Some of you may remember that last year we brought you a link to Toxie Cam , where folks at NPR purchased a so-called “toxic asset” to help them understand the mortgage crisis and the financial crisis more generally. To wit,

We bought Toxie for $1,000 earlier this year. Every month, we get a check. It’s a small piece of the payments people are making on their mortgages. And every month, more houses get foreclosed on and sold off by the bank. When enough houses get sold off by the bank, Toxie will be dead.

Hilarity ensued, of course, when they dedicated a live streaming web feed to a stack of paper, a la the live feed of the BP platform gusher. They went on:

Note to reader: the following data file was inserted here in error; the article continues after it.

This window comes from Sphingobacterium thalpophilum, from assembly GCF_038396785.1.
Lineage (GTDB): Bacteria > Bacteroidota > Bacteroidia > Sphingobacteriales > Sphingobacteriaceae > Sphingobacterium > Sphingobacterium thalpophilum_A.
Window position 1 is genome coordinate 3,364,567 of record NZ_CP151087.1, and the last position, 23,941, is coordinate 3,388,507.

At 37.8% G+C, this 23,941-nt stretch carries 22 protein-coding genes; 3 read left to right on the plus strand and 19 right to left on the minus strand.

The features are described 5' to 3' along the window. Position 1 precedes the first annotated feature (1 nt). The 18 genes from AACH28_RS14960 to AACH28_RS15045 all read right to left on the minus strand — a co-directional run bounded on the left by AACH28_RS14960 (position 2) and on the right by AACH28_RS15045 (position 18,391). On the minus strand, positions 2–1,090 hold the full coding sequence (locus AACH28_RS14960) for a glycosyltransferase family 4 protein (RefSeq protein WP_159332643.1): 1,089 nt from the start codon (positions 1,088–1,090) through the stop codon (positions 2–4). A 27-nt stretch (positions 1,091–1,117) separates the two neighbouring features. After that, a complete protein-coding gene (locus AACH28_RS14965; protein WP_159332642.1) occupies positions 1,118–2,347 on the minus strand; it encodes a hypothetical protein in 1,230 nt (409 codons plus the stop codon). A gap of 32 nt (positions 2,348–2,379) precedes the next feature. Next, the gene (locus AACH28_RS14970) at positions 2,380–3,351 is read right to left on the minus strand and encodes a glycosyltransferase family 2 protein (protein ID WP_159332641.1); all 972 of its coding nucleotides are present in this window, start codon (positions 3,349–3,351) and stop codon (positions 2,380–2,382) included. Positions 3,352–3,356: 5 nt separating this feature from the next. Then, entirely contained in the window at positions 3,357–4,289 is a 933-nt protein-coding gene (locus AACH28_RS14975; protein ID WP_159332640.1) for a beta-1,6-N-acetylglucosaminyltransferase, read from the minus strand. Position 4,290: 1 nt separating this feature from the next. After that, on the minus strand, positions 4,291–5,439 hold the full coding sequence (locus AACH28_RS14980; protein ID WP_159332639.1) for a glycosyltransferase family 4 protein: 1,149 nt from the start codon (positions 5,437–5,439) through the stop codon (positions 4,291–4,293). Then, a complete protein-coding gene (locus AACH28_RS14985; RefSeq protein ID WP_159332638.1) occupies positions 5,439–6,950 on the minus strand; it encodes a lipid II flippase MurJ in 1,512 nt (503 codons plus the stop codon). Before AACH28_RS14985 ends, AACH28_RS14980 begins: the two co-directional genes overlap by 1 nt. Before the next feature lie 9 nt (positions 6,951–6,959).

She’s not dead yet — but things are looking grim. Last month, we got $72.41; so far, we’ve received a total of $449. This month, our payment was zero dollars and zero cents. We could still get another payment next month — maybe.

Well, it looks as she’s pretty much dead now, and as the value of the “Toxie” is converging to the paper it’s printed on.  So, in a final hurrah, NPR gives us some back story from before Toxie was toxic. This in includes a rather spectacular aerial photo of a neighborhood that was planned but never developed.

The Toxie Cam was part of an NPR series that seems pretty engaging.   Certainly not the worst thing you’ll read about the financial crisis.